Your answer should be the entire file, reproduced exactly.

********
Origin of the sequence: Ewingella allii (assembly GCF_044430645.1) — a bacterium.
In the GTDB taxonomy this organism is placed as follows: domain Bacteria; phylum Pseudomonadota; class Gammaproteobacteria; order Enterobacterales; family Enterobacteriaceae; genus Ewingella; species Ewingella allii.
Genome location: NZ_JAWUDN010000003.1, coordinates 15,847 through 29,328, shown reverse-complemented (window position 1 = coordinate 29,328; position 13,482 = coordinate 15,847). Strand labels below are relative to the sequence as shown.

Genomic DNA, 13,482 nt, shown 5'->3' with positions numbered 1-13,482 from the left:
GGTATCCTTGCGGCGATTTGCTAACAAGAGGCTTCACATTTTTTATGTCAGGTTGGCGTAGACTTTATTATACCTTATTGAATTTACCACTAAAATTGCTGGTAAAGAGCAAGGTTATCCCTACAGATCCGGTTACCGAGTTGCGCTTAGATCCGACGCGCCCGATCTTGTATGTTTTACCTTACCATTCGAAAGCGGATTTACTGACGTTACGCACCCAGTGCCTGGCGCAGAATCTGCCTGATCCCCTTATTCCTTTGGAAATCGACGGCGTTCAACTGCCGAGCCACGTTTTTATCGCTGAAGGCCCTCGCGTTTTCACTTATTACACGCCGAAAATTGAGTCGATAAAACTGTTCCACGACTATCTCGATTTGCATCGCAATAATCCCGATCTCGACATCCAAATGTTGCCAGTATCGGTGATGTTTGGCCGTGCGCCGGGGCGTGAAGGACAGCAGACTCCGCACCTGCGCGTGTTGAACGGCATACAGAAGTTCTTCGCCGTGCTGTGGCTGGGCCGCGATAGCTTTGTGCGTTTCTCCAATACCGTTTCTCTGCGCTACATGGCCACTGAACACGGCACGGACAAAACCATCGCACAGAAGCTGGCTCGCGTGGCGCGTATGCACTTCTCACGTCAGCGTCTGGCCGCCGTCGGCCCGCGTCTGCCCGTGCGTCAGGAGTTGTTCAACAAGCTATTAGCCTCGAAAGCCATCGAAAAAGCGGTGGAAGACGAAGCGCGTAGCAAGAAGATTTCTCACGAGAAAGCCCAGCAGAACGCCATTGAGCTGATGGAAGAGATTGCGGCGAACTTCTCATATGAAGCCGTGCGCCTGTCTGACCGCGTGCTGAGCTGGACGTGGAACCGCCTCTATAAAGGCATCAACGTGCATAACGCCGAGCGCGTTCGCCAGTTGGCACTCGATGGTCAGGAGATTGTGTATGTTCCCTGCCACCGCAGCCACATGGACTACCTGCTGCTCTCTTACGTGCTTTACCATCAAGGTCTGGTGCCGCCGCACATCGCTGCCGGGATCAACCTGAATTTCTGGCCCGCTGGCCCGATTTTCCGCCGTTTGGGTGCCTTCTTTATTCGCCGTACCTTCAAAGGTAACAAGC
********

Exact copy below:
Origin of the sequence: Ewingella allii (assembly GCF_044430645.1) — a bacterium.
In the GTDB taxonomy this organism is placed as follows: domain Bacteria; phylum Pseudomonadota; class Gammaproteobacteria; order Enterobacterales; family Enterobacteriaceae; genus Ewingella; species Ewingella allii.
Genome location: NZ_JAWUDN010000003.1, coordinates 15,847 through 29,328, shown reverse-complemented (window position 1 = coordinate 29,328; position 13,482 = coordinate 15,847). Strand labels below are relative to the sequence as shown.

Genomic DNA, 13,482 nt, shown 5'->3' with positions numbered 1-13,482 from the left:
GGTATCCTTGCGGCGATTTGCTAACAAGAGGCTTCACATTTTTTATGTCAGGTTGGCGTAGACTTTATTATACCTTATTGAATTTACCACTAAAATTGCTGGTAAAGAGCAAGGTTATCCCTACAGATCCGGTTACCGAGTTGCGCTTAGATCCGACGCGCCCGATCTTGTATGTTTTACCTTACCATTCGAAAGCGGATTTACTGACGTTACGCACCCAGTGCCTGGCGCAGAATCTGCCTGATCCCCTTATTCCTTTGGAAATCGACGGCGTTCAACTGCCGAGCCACGTTTTTATCGCTGAAGGCCCTCGCGTTTTCACTTATTACACGCCGAAAATTGAGTCGATAAAACTGTTCCACGACTATCTCGATTTGCATCGCAATAATCCCGATCTCGACATCCAAATGTTGCCAGTATCGGTGATGTTTGGCCGTGCGCCGGGGCGTGAAGGACAGCAGACTCCGCACCTGCGCGTGTTGAACGGCATACAGAAGTTCTTCGCCGTGCTGTGGCTGGGCCGCGATAGCTTTGTGCGTTTCTCCAATACCGTTTCTCTGCGCTACATGGCCACTGAACACGGCACGGACAAAACCATCGCACAGAAGCTGGCTCGCGTGGCGCGTATGCACTTCTCACGTCAGCGTCTGGCCGCCGTCGGCCCGCGTCTGCCCGTGCGTCAGGAGTTGTTCAACAAGCTATTAGCCTCGAAAGCCATCGAAAAAGCGGTGGAAGACGAAGCGCGTAGCAAGAAGATTTCTCACGAGAAAGCCCAGCAGAACGCCATTGAGCTGATGGAAGAGATTGCGGCGAACTTCTCATATGAAGCCGTGCGCCTGTCTGACCGCGTGCTGAGCTGGACGTGGAACCGCCTCTATAAAGGCATCAACGTGCATAACGCCGAGCGCGTTCGCCAGTTGGCACTCGATGGTCAGGAGATTGTGTATGTTCCCTGCCACCGCAGCCACATGGACTACCTGCTGCTCTCTTACGTGCTTTACCATCAAGGTCTGGTGCCGCCGCACATCGCTGCCGGGATCAACCTGAATTTCTGGCCCGCTGGCCCGATTTTCCGCCGTTTGGGTGCCTTCTTTATTCGCCGTACCTTCAAAGGTAACAAGC